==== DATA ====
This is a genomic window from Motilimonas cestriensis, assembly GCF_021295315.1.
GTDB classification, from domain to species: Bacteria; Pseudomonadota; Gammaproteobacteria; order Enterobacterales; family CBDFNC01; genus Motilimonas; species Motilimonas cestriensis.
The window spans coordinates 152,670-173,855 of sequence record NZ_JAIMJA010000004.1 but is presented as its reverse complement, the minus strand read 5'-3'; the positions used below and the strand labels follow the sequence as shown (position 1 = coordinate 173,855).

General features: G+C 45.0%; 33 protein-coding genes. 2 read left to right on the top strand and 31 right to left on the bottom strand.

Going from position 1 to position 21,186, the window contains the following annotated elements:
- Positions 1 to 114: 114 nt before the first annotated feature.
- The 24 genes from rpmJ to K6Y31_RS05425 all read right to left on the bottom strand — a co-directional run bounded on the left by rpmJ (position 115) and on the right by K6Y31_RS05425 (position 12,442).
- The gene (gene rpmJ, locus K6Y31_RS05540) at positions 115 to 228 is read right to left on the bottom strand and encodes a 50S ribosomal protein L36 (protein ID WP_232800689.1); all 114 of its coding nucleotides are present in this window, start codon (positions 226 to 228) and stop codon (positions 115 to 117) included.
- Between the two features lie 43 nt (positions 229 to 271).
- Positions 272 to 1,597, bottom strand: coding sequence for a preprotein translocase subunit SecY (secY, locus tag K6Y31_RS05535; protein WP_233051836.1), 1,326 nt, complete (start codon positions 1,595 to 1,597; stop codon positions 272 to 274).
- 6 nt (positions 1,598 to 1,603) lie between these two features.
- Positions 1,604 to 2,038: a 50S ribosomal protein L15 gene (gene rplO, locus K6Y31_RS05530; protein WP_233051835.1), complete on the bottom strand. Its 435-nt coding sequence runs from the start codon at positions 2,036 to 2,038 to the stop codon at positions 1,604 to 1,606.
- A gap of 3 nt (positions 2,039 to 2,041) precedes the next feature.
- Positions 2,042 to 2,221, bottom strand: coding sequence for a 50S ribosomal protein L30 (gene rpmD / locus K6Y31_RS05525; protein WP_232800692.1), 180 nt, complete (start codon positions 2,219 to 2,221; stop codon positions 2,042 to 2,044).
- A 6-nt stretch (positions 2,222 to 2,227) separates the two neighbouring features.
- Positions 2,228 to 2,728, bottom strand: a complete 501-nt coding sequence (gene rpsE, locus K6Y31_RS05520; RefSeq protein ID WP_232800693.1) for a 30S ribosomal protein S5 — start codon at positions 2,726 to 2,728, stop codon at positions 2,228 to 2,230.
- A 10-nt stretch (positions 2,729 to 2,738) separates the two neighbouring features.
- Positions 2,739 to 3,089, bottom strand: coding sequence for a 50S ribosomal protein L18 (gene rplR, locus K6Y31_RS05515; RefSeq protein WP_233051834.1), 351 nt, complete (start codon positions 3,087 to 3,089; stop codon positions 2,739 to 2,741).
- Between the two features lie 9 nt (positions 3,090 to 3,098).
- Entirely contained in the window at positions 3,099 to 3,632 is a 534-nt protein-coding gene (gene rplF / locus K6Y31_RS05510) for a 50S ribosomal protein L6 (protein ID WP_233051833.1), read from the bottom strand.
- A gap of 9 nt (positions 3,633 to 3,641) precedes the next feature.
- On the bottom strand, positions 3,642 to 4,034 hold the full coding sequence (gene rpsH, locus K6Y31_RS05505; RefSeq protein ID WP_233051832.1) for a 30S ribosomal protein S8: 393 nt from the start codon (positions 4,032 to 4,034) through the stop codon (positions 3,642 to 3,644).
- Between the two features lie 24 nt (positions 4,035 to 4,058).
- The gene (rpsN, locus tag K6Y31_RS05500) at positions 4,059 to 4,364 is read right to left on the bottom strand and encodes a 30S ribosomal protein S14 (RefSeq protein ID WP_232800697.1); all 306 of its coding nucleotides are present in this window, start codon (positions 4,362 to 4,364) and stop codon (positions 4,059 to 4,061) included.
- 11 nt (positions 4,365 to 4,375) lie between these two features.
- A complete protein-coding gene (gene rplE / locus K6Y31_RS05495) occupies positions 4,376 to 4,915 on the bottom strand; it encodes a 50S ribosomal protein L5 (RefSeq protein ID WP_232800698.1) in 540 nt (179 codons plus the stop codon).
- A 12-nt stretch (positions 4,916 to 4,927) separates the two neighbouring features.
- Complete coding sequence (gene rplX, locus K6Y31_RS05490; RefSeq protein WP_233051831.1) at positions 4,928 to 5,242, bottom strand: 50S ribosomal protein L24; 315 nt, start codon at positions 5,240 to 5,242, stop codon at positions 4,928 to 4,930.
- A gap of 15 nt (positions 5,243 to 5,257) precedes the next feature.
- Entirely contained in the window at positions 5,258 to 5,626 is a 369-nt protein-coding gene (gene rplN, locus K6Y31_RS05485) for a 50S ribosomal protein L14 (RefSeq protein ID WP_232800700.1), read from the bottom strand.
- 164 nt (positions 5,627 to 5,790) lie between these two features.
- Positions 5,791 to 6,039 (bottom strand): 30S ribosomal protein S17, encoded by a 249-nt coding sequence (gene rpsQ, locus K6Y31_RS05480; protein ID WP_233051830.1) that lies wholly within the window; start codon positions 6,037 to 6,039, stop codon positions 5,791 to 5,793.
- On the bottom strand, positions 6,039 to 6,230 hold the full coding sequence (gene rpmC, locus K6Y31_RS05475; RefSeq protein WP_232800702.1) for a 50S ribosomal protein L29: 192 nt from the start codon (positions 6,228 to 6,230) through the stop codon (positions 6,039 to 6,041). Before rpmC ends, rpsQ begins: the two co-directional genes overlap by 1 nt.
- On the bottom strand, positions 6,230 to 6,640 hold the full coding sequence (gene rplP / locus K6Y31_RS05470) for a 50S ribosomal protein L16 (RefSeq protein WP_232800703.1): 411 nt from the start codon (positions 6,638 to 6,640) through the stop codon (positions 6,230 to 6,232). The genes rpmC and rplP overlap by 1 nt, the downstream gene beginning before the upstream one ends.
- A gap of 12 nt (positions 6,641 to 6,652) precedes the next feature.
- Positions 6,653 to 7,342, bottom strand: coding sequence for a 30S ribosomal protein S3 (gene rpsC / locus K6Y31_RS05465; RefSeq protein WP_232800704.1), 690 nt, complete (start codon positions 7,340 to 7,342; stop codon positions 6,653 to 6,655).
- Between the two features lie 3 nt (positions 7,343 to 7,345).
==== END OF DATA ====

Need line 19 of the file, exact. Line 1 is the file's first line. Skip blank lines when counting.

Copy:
- Between the two features lie 9 nt (positions 3,090 to 3,098).